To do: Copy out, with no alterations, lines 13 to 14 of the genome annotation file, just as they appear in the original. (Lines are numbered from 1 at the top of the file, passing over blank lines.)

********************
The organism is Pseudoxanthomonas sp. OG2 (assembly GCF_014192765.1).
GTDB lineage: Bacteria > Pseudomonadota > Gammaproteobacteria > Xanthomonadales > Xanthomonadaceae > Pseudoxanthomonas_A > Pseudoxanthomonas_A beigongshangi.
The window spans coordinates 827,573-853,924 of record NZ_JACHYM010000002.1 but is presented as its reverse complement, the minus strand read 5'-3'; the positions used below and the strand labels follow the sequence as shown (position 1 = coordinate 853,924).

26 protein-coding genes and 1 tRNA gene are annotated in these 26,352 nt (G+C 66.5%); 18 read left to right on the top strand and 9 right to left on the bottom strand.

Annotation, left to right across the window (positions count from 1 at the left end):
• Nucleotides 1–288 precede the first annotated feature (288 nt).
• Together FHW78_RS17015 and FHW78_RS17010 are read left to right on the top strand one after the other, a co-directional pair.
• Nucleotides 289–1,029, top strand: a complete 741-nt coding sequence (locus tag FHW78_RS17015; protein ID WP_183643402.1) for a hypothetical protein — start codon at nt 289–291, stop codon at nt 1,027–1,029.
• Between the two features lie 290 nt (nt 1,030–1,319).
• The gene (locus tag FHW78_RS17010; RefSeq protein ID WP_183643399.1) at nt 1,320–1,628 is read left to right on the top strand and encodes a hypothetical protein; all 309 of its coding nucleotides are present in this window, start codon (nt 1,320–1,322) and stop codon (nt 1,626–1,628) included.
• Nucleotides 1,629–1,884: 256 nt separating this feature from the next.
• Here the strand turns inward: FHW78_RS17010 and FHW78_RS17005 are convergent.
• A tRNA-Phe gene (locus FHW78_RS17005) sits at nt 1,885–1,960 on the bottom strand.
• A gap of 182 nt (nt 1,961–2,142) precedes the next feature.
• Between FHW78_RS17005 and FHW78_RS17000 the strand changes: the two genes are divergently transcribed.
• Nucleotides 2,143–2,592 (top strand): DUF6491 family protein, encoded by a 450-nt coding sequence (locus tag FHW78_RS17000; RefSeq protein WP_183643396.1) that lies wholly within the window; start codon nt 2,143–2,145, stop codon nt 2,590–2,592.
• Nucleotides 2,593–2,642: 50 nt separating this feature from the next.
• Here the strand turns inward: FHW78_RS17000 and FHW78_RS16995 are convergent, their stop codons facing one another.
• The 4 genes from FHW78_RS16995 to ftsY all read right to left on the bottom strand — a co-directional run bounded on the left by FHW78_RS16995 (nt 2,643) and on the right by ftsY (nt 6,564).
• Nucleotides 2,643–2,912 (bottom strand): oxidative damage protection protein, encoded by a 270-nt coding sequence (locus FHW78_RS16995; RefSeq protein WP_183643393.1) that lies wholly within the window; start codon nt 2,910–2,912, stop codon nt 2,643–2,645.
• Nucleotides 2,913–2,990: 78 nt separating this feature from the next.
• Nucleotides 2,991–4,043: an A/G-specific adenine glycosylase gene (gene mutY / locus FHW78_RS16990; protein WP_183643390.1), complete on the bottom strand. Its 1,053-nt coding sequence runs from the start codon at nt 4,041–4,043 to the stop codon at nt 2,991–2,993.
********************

• A tRNA-Phe gene (locus FHW78_RS17005) sits at nt 1,885–1,960 on the bottom strand.
• A gap of 182 nt (nt 1,961–2,142) precedes the next feature.